Jenny Smith comes from a long line of fiddlers.
She grew up around the old-time music, clogging and square dancing, and it wasn’t long before she wanted to learn to play the tunes herself the old-fashioned way — as an apprentice.
At 11, she learned to play the dulcimer from Walter Miller. It was the first of four apprenticeships Smith would complete to learn how an old-time melody was performed. Her teachers didn’t need a book or traditional lessons, and neither did she.
Smith learned the nuts and bolts of how to play the fiddle from well-known musicians, Melvin Wine, Rock Garten and Ralph Roberts, through the Augusta Heritage Center at Davis & Elkins College.
“I would go to their house every week and learn their songs,” Smith said. “After apprenticeships were over, I still continued to play music with them, and I still play a lot of their songs now.”
Without outside influences like the internet, Smith explained, the traditions are preserved in an extraordinary way.
“Melvin Wine couldn’t read music, and he couldn’t read and write, as well,” Smith said. “A lot of these older musicians are not into the technology of today. I think something like an apprenticeship is the best way to pass it on.”
Though Wine has since died, Smith still plays alongside his son Grafton, as well as Garten and Roberts.
Roberts admitted he taught Smith to play the fiddle in a unique way, unfamiliar to any other fiddler he knows. He learned a key from his father and grandfather but found it was wrong when he met other fiddlers.
“They couldn’t understand how I was playing the song in B-E-A-E,” Roberts laughed. “When they started playing in standard, I didn’t know how to play.”
The error was just one way Smith’s apprenticeship with him was unique.
“Jenny loved to play that way,” Roberts said.
Each apprenticeship offered Smith an experience to not only learn how to play the old-time tunes, but also the culture around the music and the chance to add her own touch.
“There’s not too many notes because we learn to play by ear. So you don’t know what notes you’re playing,” Garten said. “If you played it the way it was written, it wouldn’t sound the same. You learn a tune by ear, and you make it your own.”
The fiddle is just one piece of West Virginia’s folklore, or the “art of everyday life,” said state folklorist Emily Hilliard.
“Folklore includes all the creative expressions of you living your life, which could be a recipe and how you interpret a recipe. It could be how you dress and how your culture informs what you wear,” Hilliard said. “Now, folklorists are studying memes because it’s essentially culture created by people, instead of a mass media.”
In the last two years, Hilliard has traveled all over West Virginia to document traditional artists and folklife in the state, including fiddle makers, home cooks, wood carvers, basket makers and gospel musicians.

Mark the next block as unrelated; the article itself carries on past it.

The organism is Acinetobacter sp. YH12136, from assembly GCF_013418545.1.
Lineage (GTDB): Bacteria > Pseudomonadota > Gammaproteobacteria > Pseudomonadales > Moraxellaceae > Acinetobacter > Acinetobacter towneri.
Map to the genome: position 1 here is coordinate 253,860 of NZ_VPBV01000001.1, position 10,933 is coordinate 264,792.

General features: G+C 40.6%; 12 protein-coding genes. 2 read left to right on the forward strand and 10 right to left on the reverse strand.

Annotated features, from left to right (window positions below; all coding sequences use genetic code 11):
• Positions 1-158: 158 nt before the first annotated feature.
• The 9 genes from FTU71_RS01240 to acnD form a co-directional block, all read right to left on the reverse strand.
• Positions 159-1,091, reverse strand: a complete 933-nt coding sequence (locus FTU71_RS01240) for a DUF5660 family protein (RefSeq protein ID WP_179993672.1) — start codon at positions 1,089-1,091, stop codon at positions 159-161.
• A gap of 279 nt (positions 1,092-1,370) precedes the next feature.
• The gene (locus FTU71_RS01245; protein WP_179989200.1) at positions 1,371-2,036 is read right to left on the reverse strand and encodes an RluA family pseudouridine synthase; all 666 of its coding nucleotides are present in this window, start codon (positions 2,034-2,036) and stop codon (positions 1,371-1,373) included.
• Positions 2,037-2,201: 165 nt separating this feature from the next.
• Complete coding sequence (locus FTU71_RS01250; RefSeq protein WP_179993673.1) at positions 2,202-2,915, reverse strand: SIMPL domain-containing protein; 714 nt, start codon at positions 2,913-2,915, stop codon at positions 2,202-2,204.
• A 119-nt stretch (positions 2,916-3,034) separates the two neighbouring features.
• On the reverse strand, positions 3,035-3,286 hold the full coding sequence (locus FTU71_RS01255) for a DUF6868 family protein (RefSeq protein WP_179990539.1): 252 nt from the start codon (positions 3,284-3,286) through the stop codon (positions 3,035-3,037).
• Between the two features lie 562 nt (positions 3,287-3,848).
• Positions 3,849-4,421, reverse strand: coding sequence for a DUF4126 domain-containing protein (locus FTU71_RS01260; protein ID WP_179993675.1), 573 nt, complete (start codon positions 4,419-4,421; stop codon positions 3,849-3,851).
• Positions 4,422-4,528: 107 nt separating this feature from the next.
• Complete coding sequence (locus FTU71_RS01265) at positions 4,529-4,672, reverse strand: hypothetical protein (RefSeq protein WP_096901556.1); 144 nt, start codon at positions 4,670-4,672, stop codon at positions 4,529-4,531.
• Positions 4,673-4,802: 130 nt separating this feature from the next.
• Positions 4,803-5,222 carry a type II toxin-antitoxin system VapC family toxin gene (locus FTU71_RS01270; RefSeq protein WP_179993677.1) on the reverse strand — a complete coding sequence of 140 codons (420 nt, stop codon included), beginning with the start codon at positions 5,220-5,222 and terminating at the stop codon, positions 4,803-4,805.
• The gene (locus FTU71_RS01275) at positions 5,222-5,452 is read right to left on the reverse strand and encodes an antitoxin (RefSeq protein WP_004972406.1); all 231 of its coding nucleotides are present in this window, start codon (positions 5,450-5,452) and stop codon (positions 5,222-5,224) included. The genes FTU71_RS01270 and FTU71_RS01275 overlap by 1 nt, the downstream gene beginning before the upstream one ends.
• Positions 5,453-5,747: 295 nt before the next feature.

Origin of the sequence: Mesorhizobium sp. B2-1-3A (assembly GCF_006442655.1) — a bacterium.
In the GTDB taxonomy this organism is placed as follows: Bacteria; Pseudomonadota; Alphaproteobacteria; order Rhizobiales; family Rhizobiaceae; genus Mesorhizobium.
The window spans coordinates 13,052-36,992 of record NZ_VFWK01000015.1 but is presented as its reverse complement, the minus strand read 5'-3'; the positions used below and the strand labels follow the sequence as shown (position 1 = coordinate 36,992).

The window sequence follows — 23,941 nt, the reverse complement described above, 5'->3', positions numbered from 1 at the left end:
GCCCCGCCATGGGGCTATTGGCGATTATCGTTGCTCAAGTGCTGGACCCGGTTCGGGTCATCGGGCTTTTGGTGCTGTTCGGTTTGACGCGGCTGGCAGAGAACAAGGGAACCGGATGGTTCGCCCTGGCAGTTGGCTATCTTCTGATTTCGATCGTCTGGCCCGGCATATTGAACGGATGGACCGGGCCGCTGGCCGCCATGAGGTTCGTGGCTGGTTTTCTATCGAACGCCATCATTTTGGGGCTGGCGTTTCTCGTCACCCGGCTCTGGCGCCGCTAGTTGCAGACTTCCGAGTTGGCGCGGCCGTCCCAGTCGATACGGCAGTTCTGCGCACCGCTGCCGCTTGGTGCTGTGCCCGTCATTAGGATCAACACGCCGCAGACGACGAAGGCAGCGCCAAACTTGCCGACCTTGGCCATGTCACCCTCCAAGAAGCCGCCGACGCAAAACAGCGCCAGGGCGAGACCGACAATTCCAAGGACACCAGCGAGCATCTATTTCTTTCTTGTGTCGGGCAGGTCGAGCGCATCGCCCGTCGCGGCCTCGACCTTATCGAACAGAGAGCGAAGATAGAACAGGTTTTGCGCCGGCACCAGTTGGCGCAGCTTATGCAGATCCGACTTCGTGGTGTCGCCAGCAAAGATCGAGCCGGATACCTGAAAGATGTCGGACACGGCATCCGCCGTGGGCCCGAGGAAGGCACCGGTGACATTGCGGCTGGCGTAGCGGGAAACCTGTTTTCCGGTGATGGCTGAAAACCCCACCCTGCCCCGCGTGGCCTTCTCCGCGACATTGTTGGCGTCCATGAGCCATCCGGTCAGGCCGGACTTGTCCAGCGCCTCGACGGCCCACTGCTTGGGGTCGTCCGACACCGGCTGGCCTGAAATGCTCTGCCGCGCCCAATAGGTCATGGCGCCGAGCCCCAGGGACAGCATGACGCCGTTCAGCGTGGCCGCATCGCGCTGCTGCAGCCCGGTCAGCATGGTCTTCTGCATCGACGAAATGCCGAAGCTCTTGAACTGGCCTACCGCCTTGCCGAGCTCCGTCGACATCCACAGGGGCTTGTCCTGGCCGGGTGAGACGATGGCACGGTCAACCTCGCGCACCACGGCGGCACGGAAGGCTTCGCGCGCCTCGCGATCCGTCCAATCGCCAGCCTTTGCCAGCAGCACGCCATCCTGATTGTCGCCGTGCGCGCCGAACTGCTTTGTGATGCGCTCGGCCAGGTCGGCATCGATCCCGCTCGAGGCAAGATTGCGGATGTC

To continue to support the growth and preservation of traditional art forms in the state, the West Virginia Humanities Council is starting the first state apprenticeship program supported in part by an Art Works grant from the National Endowment for the Arts.
“The main goal is to ensure that these traditions are passed on,” Hilliard said. “At the same time, it also recognizes the master artists who are and have been working in these art forms for a long time and make sure that they develop relationships with younger generations.”
The program will link up to five pairs of master artists and their qualified apprentices for a year-long in-depth apprenticeship, modeled after programs similar to the one Smith participated in with the Augusta Heritage Center.
“Very often, a very unique bond develops, and then people become lifelong friends, even after the apprenticeship has finished,” said Gerry Milnes, who ran the Heritage Center’s apprenticeship program. “It’s not just a formal educational process, it’s more than that. It’s a very personal relationship.”
For example, if an apprentice shadowed a broom maker, he or she would learn the history and stories of broom making. He or she would go with the broom makers to harvest broom corn and to craft fairs to teach others about broom making.
Selecting applicants for the program will, in part, be based on how committed the person is to learning a skill.
Though Hilliard will not be on the board to make the final decisions about which applicants will be chosen, she said she hopes they will cover a variety of art forms, including Appalachian traditions and immigrant communities.
“In West Virginia, we see a lot of fiddle tunes, old-time music, Appalachian foodways and then a lot of ethnic and immigrant communities,” Hilliard said. “I’m hoping we will have a diversity of applications, meaning in culture, in geography and also in genre.”
Throughout the year-long program, the pair’s work will be documented with high-quality photos and video, Hilliard said. This will give each duo tools to promote their work. At the end of the apprenticeship, each pair will be required to host a public showcase for their home communities and one in Charleston in September 2018 along with the other apprentices.
Each master artist will receive a stipend of up to $3,000 to help with the presentation and travel expenses.
Applications for the program are due by Oct. 15 and can be found on the Humanities Council website.